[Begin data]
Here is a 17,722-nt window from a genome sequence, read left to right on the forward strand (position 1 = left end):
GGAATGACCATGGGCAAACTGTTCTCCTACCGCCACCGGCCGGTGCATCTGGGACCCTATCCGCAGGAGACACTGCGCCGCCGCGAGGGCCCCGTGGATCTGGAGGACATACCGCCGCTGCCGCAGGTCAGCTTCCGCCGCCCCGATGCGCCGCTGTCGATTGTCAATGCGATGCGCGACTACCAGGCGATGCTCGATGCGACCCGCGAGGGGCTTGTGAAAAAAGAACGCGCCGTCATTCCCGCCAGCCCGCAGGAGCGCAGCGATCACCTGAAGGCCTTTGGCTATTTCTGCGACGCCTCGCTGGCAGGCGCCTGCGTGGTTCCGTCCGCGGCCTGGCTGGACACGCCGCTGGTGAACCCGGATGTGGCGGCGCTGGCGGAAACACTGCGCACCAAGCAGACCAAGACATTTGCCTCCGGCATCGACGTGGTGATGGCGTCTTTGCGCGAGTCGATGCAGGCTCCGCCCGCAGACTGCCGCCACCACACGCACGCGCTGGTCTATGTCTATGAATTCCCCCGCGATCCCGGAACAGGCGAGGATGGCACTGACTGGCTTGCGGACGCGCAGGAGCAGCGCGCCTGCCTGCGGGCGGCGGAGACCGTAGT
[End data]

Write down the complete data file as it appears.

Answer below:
Here is a 17,722-nt window from a genome sequence, read left to right on the forward strand (position 1 = left end):
GGAATGACCATGGGCAAACTGTTCTCCTACCGCCACCGGCCGGTGCATCTGGGACCCTATCCGCAGGAGACACTGCGCCGCCGCGAGGGCCCCGTGGATCTGGAGGACATACCGCCGCTGCCGCAGGTCAGCTTCCGCCGCCCCGATGCGCCGCTGTCGATTGTCAATGCGATGCGCGACTACCAGGCGATGCTCGATGCGACCCGCGAGGGGCTTGTGAAAAAAGAACGCGCCGTCATTCCCGCCAGCCCGCAGGAGCGCAGCGATCACCTGAAGGCCTTTGGCTATTTCTGCGACGCCTCGCTGGCAGGCGCCTGCGTGGTTCCGTCCGCGGCCTGGCTGGACACGCCGCTGGTGAACCCGGATGTGGCGGCGCTGGCGGAAACACTGCGCACCAAGCAGACCAAGACATTTGCCTCCGGCATCGACGTGGTGATGGCGTCTTTGCGCGAGTCGATGCAGGCTCCGCCCGCAGACTGCCGCCACCACACGCACGCGCTGGTCTATGTCTATGAATTCCCCCGCGATCCCGGAACAGGCGAGGATGGCACTGACTGGCTTGCGGACGCGCAGGAGCAGCGCGCCTGCCTGCGGGCGGCGGAGACCGTAGT